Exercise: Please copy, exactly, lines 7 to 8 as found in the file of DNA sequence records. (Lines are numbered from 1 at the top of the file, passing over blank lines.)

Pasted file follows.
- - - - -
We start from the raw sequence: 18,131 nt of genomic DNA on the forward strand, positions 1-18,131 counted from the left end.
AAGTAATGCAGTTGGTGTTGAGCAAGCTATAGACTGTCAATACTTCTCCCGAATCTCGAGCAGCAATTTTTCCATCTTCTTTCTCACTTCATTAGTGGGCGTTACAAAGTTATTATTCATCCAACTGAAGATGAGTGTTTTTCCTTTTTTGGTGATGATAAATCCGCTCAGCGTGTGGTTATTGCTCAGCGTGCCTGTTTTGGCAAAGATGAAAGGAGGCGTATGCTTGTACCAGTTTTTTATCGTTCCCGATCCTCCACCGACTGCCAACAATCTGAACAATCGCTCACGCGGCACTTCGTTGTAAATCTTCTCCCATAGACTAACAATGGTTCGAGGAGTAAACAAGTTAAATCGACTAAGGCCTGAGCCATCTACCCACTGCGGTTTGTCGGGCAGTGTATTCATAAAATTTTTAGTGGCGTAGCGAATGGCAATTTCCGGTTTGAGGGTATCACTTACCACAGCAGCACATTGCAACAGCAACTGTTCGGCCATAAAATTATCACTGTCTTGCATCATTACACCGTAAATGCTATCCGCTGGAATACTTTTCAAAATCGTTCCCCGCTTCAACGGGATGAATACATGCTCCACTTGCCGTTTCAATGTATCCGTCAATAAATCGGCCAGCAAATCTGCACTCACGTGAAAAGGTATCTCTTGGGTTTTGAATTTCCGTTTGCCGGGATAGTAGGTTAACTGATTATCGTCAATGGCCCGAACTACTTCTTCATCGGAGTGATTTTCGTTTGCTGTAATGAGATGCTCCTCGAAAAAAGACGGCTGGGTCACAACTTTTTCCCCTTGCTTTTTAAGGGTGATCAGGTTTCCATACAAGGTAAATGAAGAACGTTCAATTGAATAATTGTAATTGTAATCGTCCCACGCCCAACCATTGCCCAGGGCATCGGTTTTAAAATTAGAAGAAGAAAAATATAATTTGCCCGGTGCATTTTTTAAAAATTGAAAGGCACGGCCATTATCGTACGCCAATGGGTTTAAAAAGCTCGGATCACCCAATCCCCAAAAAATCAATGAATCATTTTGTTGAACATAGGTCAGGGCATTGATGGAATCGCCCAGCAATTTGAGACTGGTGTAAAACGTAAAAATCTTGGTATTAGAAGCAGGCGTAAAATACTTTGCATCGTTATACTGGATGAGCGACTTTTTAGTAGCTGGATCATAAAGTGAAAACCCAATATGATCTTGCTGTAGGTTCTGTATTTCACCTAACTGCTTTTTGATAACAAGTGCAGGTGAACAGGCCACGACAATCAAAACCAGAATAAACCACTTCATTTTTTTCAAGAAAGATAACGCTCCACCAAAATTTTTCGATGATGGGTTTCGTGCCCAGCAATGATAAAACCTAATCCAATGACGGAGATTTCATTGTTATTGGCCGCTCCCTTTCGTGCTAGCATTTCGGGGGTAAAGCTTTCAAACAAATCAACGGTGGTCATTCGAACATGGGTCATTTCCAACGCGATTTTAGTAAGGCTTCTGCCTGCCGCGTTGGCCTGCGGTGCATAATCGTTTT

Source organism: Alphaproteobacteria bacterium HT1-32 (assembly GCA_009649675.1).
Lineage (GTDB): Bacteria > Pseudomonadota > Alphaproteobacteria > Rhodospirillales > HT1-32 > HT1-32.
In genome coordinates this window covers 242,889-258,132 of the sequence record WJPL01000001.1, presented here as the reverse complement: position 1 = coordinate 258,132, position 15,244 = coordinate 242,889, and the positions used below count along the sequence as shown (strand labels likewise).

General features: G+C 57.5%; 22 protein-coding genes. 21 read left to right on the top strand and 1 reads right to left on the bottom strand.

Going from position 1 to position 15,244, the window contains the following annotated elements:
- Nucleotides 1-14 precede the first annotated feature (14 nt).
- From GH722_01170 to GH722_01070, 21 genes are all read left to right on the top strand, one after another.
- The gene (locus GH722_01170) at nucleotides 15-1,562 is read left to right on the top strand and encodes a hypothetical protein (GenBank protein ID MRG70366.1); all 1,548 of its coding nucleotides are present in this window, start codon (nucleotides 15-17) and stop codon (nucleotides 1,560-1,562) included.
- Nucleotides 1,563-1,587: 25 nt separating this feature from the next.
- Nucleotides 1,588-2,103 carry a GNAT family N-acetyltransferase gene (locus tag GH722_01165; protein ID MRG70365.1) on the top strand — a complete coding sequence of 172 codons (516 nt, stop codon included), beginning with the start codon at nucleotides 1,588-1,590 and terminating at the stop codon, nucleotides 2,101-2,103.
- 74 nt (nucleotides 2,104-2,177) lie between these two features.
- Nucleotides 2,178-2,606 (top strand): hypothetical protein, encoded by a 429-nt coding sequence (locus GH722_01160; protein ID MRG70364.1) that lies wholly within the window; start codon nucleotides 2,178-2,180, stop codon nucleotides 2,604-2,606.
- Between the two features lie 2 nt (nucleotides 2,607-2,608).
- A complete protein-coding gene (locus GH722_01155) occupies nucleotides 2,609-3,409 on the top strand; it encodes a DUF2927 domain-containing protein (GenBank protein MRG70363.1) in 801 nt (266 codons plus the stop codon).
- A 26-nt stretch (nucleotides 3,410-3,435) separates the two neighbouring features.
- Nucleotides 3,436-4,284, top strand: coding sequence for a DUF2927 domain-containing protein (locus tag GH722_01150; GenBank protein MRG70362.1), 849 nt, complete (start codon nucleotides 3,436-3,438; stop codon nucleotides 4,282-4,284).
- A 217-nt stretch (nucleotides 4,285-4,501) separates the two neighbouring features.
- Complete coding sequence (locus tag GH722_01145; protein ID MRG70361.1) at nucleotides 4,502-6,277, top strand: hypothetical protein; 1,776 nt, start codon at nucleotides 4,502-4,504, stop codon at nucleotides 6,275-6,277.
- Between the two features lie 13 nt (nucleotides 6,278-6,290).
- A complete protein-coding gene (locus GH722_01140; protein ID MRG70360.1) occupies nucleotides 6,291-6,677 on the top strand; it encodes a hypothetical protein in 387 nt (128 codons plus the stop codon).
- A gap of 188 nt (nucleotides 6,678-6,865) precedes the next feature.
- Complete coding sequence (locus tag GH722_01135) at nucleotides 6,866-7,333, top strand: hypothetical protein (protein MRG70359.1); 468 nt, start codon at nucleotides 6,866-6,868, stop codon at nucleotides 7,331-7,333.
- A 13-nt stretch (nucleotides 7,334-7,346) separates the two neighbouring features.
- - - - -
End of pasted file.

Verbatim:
Going from position 1 to position 15,244, the window contains the following annotated elements:
- Nucleotides 1-14 precede the first annotated feature (14 nt).